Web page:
Prof. H. R. Harper ofBoston Uni
versity School of Technology, arrived
this morning by tho Kinau, and will
spend a few days on this Island. Al
though In appearance quite a young
man, ho is a veteran in experianca,
having been four months with the
British Y. M. C. A. in England, and a
year and a half with tho American Y.
M. C. A. at artillery headquarters in
France. He was present at the of
fensive which turned the tide of war
at Chateau Thierry, the Gettysburg
of this great war, and ho tolls a won-
dcrfuly thrilling tale of what ho saw
and heard. He know the Yankee boy
who captured 82 Huns single handed
and that is another thrilling Btory.
Local Y secretary Warner Is ar
ranging mass meetings at which Mr.
Harper will speak; wo would advlso
the public not to miss them. This Is
no "Campaign" or "Drive" of any kind,
and there will be no appeal for money
or sacrifice. Rather it- will be of tho
nature of a reward for tho good work
done by Kauai.
In connection with theso meetings,
and as an added feature of intoreat,
there will bo an awarding of medals
to the Working Reserve Boys of
Tho mass mooting for Lihui VJill
take place Friday afternoon at two
o'clock at the Tip Top, to which the
Working Reservo Eo.s ot Lihuo ..nd
Koloa, with their friond.i aro im itod
and with them the go.scr.il public.
Similar meetings aro being arranged
for Waimea, Kapaa and Kilauea.
Tho following wireless has been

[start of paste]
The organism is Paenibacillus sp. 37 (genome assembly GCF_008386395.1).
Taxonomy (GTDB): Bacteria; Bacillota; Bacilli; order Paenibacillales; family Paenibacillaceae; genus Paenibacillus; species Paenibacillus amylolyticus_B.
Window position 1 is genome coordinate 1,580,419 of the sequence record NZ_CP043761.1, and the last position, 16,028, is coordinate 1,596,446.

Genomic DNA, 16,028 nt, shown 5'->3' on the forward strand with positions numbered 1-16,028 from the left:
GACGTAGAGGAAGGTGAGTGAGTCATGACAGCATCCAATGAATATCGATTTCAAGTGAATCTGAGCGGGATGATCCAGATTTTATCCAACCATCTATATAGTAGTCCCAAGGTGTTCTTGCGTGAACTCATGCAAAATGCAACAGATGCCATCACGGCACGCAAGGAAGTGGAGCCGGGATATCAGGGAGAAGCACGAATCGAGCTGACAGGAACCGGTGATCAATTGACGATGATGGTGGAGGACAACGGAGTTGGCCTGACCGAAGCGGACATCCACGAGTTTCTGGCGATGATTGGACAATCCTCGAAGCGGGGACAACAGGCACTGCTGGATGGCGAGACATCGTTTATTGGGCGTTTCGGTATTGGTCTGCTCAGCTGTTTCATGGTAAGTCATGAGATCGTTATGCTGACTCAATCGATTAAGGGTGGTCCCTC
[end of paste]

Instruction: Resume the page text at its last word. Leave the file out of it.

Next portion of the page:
received by tho Lihuo postoflico:
"Hawaii must go ono hundred per
cent In war savings to uphold estab
lished reputation. Your quota of
balance unsubscribed Is ninety thou
sand dollars. Every source must bo
exausted to accomplish this. Orga
nizo men, women and children for
this final effort.
War Savings Committee.
Tho timo limit Is Dec. 31, and some
rustling will have to bo done to make
PUBLIC LAND SALE
At a public auction held at tho
Lihue Court House on Saturday, two
pieces of turo land near the coconut
grovo at Wailua, and a houselot in
side tho grove, hold for delinquent
taxes, wero sold to A. D. Hills for
ADDITIONAL ORPHAN ADOPTIONS
Mr. ad Mis. Do Brettovtllo, Lihuo.
Mrs. Dr. Dunn, Makawell.
Mrs. Jesse, Makawell.
Miss Blaucho Wishard, Lihuo.
Mrs. Wiloy, Makawell.
Mrs. A. D. Hills. Lihue.
Mr. and Mrj. Everett, Lihuo.
Mrs. R. L. Wilcox. Lihuo.
Japaneso Y. W. C. A.
Kauai High & Grammar School.
Lihue Public School.
D. Wm. DEAN LEAVES FOR COAST
D. Wm. Dean, who has resigned as
clerk of tho Fifth Circuit Court, left
for Honolulu last Saturday, from
whero ho expects to tako passago to
tho Coast on tho "Sonoma." Mr.
Dean expects to cngaso in tho rico
planting buslnoss near Chlco, Cal.
Local News I
? Gathered from here and ihere
Rev. J, P. Erdman returns to town
by the Kinau this evening.
Miss Edit)i Brodle of Hanapcpo,
spent the week end with Mrs. Moler.
R. S. Thurston returned to Kauai
th's morning on his usual round of